More than a few people that I have spoken to about the game have told me that they are unfamiliar with the word fealty, so I thought it would be good to say a few things about it here.
I like the way that conversation.com puts it:
“… if you think fealty sounds like a word King Arthur would use, you’re right: It’s really an outdated term that primarily describes a vassal’s sworn allegiance to a feudal lord.” (Vocabulary.com)
The defining characteristic of medieval feudalism was a small group of nobles had control over most of the land. Because they owned the land, and the economy was heavily agrarian, these nobles also had most of the wealth and power. However, the nobles needed someone to work the land and make it profitable. This is where fealty comes in.
A vassal was someone that had pledged fealty to a lord, promising their labor and services in exchange for the protection of the lord and use of the lord’s land. In this way vassals were dependent on the lord, but also the lord was dependent on their vassals.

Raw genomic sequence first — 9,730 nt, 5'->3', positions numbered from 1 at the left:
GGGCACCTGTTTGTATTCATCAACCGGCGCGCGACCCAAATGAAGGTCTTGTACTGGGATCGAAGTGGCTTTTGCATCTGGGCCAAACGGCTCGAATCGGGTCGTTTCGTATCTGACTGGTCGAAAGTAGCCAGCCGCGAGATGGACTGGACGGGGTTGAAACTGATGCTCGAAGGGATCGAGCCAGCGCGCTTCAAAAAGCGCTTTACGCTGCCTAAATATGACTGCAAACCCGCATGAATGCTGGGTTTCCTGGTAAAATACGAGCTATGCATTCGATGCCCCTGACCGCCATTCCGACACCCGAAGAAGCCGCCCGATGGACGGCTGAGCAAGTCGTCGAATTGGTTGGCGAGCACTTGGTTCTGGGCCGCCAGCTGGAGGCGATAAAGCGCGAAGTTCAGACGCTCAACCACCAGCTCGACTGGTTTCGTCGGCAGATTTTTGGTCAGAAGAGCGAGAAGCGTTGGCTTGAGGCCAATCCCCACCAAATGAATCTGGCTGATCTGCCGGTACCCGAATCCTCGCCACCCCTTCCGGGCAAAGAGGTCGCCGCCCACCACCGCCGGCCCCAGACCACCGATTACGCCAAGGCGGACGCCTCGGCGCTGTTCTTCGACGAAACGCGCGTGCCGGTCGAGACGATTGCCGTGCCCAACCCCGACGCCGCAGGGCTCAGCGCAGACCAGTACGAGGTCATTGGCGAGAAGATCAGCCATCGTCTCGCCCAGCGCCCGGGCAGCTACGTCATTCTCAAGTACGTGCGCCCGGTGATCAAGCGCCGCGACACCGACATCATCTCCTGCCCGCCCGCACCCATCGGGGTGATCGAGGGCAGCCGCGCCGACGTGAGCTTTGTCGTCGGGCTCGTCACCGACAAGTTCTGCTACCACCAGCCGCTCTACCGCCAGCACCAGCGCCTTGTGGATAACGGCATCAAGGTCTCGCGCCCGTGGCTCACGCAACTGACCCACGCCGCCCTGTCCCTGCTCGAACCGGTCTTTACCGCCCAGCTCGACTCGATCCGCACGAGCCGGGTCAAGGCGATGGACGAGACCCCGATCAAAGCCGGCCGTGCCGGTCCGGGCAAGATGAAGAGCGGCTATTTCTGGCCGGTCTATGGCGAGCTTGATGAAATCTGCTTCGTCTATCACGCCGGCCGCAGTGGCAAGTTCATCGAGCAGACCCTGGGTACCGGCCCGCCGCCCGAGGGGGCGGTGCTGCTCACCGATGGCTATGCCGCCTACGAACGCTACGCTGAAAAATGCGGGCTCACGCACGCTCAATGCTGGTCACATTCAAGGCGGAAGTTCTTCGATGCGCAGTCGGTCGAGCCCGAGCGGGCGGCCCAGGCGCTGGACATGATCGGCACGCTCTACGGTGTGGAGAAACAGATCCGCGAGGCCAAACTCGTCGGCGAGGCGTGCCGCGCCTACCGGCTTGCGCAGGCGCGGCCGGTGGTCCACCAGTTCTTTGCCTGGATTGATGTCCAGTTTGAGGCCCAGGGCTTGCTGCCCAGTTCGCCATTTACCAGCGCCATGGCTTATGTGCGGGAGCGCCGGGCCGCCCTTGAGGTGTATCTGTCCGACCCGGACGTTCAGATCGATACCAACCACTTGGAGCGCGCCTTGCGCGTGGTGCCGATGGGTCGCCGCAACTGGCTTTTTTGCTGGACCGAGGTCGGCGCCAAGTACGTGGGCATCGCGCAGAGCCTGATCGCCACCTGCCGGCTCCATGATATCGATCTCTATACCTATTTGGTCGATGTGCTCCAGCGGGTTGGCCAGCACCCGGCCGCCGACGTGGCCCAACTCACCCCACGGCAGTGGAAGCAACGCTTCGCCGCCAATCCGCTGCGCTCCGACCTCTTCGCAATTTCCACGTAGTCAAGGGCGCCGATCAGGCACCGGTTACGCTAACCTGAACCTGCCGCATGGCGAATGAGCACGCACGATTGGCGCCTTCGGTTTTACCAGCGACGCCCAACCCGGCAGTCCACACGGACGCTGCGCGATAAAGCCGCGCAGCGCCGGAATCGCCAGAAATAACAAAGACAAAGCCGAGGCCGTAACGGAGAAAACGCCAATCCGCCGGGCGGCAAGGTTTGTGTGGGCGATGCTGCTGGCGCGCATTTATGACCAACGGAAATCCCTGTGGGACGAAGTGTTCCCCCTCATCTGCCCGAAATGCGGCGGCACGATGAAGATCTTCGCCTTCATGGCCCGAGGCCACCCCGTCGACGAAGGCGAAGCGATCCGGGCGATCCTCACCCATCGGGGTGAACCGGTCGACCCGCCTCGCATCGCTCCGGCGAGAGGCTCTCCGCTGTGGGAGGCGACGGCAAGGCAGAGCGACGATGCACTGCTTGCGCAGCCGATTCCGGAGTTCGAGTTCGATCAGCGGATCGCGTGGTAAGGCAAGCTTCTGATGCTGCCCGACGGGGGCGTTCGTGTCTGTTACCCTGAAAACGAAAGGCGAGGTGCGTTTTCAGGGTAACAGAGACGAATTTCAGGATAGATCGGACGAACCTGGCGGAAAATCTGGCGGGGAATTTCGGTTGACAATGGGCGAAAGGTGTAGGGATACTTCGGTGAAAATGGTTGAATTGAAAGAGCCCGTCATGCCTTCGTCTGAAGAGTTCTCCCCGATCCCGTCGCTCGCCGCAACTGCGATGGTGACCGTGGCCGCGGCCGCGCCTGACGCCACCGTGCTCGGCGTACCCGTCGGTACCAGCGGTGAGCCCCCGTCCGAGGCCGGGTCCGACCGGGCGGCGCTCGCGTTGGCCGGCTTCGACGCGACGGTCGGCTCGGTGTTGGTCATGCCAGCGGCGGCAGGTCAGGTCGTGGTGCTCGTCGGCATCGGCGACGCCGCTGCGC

Most vassals were commoners who worked on the lord’s land in times of peace and made up the bulk of the lord’s army in times of war. Other commoners might be tradesmen - blacksmiths, carpenters - which could be highly regarded depending on their skill.
Between the nobility at the top, and the peasants at the bottom, was third class made up of professional warriors and were called knights. Lords needed knights to act as their muscle: they would act as military leaders, and also strove to be great warriors.
The essential point in all of this is that the concept of fealty was integral to medieval society because it defined the relationships between vassal and lord.
At the heart of Fealty (the game) is a discreet simulation of these relationships in a living and breathing world. I believe that these relationships provide the context for varied and interesting challenges that will help players connect to the characters in the world and care about their fates.
So now you know where the name of the game comes from.